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How to Reduce Shootings


11/6/2017

(The following is an excerpt from, "How to Reduce Shootings", a piece by Nicholas Kristof of the New York Times. To read the full article, click here.)

It has happened yet again: Inevitably, predictably, fatefully, a gunman shot dead 26 people in a Texas church on Sunday. These incidents are peculiarly American tragedies, and what’s particularly heartbreaking is that they aren’t shocking. People all over the world become furious and try to harm others, but only in the United States do we suffer such mass shootings so regularly; only in the U.S. do we lose one person every 15 minutes to gun violence.

Two of the deadliest mass shootings in modern American history have occurred in the last six weeks. So let’s not just mourn the dead, let’s not just lower flags and make somber speeches. Let’s also learn lessons from these tragedies, so that there can be fewer of them. In particular, I suggest that we try a new approach to reducing gun violence – a public health strategy.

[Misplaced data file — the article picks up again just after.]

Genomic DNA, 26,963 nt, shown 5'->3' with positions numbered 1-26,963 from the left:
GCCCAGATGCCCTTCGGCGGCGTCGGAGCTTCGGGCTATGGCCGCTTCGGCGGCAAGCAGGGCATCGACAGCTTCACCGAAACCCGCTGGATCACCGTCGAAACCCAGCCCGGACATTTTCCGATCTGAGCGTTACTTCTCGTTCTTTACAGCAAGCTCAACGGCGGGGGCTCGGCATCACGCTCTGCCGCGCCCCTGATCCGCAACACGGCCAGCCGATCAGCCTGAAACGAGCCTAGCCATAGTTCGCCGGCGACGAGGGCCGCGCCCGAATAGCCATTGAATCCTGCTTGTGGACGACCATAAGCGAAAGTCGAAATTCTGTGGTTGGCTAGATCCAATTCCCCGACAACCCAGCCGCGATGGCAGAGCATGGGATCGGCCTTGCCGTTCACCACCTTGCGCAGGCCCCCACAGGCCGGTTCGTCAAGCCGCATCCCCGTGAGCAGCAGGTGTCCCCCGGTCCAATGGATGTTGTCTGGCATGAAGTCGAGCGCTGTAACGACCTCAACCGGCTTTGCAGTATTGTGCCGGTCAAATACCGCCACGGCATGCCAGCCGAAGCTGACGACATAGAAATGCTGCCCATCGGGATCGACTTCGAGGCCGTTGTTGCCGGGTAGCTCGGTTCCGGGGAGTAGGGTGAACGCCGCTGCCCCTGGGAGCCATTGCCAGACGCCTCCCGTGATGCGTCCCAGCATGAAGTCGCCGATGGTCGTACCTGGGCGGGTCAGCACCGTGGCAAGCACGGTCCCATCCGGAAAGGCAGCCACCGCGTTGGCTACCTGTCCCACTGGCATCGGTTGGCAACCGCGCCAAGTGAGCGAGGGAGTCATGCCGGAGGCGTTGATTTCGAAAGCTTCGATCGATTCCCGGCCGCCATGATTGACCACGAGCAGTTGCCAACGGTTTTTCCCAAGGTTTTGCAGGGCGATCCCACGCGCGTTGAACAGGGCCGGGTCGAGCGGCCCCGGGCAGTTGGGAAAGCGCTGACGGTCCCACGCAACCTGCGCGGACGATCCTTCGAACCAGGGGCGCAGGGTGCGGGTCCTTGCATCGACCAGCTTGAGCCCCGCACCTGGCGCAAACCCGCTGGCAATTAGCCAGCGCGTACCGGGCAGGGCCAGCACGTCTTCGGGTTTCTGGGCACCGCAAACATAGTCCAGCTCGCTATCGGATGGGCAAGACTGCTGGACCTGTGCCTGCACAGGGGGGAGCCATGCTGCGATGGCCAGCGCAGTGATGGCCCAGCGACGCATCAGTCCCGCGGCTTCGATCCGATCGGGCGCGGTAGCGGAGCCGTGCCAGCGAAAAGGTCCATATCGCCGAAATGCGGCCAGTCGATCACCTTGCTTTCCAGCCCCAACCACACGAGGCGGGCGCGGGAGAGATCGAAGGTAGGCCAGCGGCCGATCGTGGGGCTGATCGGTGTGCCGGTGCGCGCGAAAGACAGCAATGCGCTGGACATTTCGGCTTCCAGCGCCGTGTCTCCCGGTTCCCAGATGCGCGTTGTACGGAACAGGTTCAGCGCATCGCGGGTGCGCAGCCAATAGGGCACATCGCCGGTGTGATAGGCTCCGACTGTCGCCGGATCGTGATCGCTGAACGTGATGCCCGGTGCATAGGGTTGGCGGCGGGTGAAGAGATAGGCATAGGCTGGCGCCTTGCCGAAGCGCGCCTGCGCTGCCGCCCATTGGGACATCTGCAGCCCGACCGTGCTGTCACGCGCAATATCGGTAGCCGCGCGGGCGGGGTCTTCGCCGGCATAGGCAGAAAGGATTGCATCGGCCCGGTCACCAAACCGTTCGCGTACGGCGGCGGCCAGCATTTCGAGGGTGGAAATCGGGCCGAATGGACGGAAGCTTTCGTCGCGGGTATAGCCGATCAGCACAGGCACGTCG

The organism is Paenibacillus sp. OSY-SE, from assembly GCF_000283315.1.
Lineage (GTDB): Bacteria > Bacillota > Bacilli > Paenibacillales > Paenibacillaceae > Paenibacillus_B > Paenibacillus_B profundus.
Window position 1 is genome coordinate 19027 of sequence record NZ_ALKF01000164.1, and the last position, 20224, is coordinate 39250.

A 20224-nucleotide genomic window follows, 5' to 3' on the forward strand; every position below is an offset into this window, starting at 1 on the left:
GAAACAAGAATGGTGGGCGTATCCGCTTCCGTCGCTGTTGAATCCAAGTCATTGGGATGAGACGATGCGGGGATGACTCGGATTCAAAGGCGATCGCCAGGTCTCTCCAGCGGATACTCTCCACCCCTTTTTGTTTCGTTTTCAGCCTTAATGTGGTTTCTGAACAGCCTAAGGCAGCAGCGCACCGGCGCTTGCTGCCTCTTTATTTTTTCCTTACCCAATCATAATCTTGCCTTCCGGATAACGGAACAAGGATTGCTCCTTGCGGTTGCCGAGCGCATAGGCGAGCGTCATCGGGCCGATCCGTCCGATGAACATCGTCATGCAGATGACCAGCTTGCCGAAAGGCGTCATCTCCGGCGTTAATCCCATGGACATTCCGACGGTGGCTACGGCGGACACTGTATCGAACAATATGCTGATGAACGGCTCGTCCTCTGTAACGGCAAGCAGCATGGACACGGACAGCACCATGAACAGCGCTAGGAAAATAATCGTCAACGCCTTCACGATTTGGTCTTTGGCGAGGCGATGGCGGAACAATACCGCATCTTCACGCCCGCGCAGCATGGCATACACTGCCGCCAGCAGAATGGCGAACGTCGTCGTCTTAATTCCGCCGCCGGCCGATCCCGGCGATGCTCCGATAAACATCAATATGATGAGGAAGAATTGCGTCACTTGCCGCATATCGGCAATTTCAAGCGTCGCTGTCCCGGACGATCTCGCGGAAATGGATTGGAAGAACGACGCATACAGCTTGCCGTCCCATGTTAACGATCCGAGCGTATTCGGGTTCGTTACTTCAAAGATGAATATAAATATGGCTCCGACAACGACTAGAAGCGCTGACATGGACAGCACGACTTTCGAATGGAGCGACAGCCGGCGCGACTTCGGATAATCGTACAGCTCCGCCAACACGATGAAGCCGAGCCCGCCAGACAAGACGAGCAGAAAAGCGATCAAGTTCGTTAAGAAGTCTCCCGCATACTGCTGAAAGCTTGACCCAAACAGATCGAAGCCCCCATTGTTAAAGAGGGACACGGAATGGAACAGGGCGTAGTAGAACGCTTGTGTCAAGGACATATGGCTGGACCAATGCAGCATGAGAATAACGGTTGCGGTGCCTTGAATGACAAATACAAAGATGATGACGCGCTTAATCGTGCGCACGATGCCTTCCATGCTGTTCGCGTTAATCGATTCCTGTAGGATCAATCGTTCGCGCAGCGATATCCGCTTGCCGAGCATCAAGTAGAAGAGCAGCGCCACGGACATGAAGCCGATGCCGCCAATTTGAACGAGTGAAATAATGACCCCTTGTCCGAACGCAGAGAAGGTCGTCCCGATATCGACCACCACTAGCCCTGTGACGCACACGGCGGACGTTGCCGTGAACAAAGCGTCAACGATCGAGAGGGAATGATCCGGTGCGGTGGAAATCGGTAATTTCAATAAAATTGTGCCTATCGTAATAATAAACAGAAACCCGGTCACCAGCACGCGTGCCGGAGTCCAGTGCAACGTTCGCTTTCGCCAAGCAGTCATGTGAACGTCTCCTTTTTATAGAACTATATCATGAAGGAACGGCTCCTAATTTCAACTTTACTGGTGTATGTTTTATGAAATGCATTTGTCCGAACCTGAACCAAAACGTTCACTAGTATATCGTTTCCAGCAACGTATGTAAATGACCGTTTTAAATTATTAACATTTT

America Has More Guns Than Any Other Country

The first step is to understand the scale of the challenge America faces: The U.S. has more than 300 million guns – roughly one for every citizen – and stands out as well for its gun death rates. At the other extreme, Japan has less than one gun per 100 people, and typically fewer than 10 gun deaths a year in the entire country.

Read the full article here.